In case readers haven’t noticed, we’re big ‘ole groupies of The Register (UK). Not only are the articles extremely well researched, but The Register is second only to the New York Post when it comes to pithy and snarky headlines (remember the Post headline, “The Evil Has Landed,” when Ahmadinejad came to visit New York in 2007?).
On Wednesday, the Register posted the best article we’ve seen to date on a rather touchy topic- the transfer of the IANA contract from the United States to ICANN. “IANA”, short for “Internet Assigned Numbers Authority,” basically oversees the running of the global Internet.
According to its webpage, IANA allocates and maintains unique codes and numbering systems that are used in the technical standards (“protocols”) that drive the Internet. As far as its ‘mission statement’ IANA states:
The IANA team is responsible for the operational aspects of coordinating the Internet’s unique identifiers and maintaining the trust of the community to provide these services in an unbiased, responsible and effective manner.
IANA’s site also explains that its various activities can be broadly grouped in to three categories:
- Domain Names
IANA manages the DNS Root, the .int and .arpa domains, and an IDN practices resource.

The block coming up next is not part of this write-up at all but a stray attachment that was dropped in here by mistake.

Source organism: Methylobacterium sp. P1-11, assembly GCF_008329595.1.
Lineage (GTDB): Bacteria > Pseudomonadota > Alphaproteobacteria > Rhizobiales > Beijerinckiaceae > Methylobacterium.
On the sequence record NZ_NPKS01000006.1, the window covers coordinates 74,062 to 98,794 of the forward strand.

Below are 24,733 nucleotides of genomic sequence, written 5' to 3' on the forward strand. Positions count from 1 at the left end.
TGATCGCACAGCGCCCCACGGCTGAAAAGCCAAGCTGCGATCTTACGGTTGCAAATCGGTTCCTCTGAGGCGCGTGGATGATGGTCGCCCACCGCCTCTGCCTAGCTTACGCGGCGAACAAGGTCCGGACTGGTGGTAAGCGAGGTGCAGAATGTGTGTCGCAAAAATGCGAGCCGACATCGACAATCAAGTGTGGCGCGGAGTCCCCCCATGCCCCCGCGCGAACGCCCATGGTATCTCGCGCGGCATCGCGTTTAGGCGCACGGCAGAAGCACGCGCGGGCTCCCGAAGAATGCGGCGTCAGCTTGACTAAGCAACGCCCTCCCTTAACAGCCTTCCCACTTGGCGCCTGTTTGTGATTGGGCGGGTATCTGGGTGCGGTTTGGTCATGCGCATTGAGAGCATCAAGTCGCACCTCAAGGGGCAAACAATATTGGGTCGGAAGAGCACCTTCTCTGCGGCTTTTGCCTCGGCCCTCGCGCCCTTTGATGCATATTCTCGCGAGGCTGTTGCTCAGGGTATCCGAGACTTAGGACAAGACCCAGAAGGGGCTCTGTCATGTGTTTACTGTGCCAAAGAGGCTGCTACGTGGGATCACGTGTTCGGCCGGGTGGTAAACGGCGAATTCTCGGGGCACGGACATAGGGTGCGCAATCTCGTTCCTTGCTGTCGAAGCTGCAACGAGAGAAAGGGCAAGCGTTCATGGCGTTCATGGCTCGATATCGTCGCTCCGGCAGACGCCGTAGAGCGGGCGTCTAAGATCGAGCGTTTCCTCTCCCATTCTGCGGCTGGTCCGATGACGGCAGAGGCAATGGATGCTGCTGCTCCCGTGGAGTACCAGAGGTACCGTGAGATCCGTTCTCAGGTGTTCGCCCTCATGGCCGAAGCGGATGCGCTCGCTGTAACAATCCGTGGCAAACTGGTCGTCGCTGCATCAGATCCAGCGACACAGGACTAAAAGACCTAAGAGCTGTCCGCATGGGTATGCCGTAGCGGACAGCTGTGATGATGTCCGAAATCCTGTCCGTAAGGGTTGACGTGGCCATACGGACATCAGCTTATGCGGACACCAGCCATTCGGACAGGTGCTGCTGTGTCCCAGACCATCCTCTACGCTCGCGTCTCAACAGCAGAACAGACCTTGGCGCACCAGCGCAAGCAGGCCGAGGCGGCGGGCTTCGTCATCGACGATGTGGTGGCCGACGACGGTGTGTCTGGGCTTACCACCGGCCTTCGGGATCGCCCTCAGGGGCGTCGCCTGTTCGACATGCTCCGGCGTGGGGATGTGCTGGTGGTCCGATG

- Number Resources
IANA coordinates the global pool of IP and AS numbers, providing them to Regional Internet Registries.
- Protocol Assignments
Internet protocols’ numbering systems are managed by IANA in conjunction with standards bodies.
The Register reported that ICANN CEO Fadi Chehade met with Congress on Wednesday to assure everyone present that ICANN is ready to implement a smooth transition. The Register article, though, poses many thought-provoking questions about ICANN’s compliance and accountability. According to Kieren McCarthy, the article’s author:
True accountability would mean that if concerns are raised, ICANN the corporation is obliged to take them increasingly seriously. What happens in reality is the opposite: as ICANN is questioned, it introduces more and more procedural barriers as a way to avoid looking at the situation.
Check out Kieren’s full article for the nitty-gritty and a probable transition timeline.